Judaism as a Civilization

1934 text by Mordecai M. Kaplan

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Judaism as a Civilization: Toward a Reconstruction of American-Jewish Life
Author Mordecai M. Kaplan
Cover artist Janet Halverson
Country United States
Language English
Subject Judaism, Sociology of Jewry
Genre Religion
Published 1934 (The Macmillan Company), 1967 (Shocken Books)
Media type Print
Pages 601 pages (1967 edition)
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Judaism as a Civilization: Toward a Reconstruction of American-Jewish Life is a 1934 work on Judaism and American Jewish life by Rabbi Mordecai M. Kaplan, the founder of Reconstructionist Judaism.

The book is Kaplan’s most notable work and has influenced a number of American Jewish thinkers. Kaplan’s work centers around the concept that Judaism ought not to be defined as the religion of the Jews, but the sum of Jewish religion, culture, language, literature and social organization.

Background[edit]

In 1934, Kaplan published Judaism as a Civilization, a seminal work that eventually provided the theological foundation for the new Reconstructionist movement. Kaplan was deeply influenced by the new field of sociology and its definition of “civilization” as characterized not only by beliefs and rituals, but also by art, culture, ethics, history, language, literature, social organization, symbols and local customs.[1][2]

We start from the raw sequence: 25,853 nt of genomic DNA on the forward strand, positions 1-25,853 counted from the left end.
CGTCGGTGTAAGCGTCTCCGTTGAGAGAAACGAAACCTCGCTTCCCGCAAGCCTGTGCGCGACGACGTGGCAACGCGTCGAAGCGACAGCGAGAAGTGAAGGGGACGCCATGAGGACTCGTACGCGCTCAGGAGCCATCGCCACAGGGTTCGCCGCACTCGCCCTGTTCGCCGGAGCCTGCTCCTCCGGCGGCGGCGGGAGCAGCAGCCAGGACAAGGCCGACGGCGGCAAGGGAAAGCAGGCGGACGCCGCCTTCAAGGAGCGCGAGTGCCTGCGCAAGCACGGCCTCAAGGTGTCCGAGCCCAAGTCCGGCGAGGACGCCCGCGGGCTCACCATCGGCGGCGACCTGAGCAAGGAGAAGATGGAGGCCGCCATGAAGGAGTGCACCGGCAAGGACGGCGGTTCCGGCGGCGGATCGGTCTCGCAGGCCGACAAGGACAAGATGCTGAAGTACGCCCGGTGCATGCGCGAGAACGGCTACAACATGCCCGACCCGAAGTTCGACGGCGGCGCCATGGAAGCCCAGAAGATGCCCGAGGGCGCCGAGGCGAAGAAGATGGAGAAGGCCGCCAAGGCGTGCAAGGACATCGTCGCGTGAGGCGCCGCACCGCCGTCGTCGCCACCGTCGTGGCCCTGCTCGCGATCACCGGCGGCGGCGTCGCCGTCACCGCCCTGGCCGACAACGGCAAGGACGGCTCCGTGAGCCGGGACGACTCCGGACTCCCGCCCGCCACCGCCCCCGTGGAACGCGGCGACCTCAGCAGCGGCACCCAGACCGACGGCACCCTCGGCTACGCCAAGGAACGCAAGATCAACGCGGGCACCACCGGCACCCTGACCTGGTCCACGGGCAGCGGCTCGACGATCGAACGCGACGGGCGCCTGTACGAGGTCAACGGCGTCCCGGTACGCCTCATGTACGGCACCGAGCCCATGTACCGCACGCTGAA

Kaplan argued that Judaism is in essence a religious civilization; the religious elements of Judaism are primarily human, naturalistic expressions of a specific culture. Kaplan felt that Jewish group survival in the United States depended on Jews reconstructing their lives on the cultural foundation of a historical peoplehood.[3]

Contents[edit]

Judaism as a Civilization is divided as follows:

  • Introduction
  • Part One – The Factors in the Crises
  • Part Two – The Current Versions of Judaism
  • Part Three – The Proposed Version of Judaism
  • Part Four – Israel: The Status and Organization of Jewry
  • Part Five – God: The Development of the Jewish Religion
  • Part Six – Torah: Judaism as a Way of Life for the American Jew
  • Conclusion

References[edit]

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  1. ^ Mordecai M. Kaplan Archived 2014-03-28 at the Wayback Machine. Reconstructionist Rabbinical College. rcc.edu. Accessed May 12, 2014.
  2. ^ Kaplan, Mordecai M. Judaism as a Civilization. Shocken Books. New York: 1967.
  3. ^ Reconstructionism (Judaism).” Encyclopædia Britannica. Accessed May 12, 2014.



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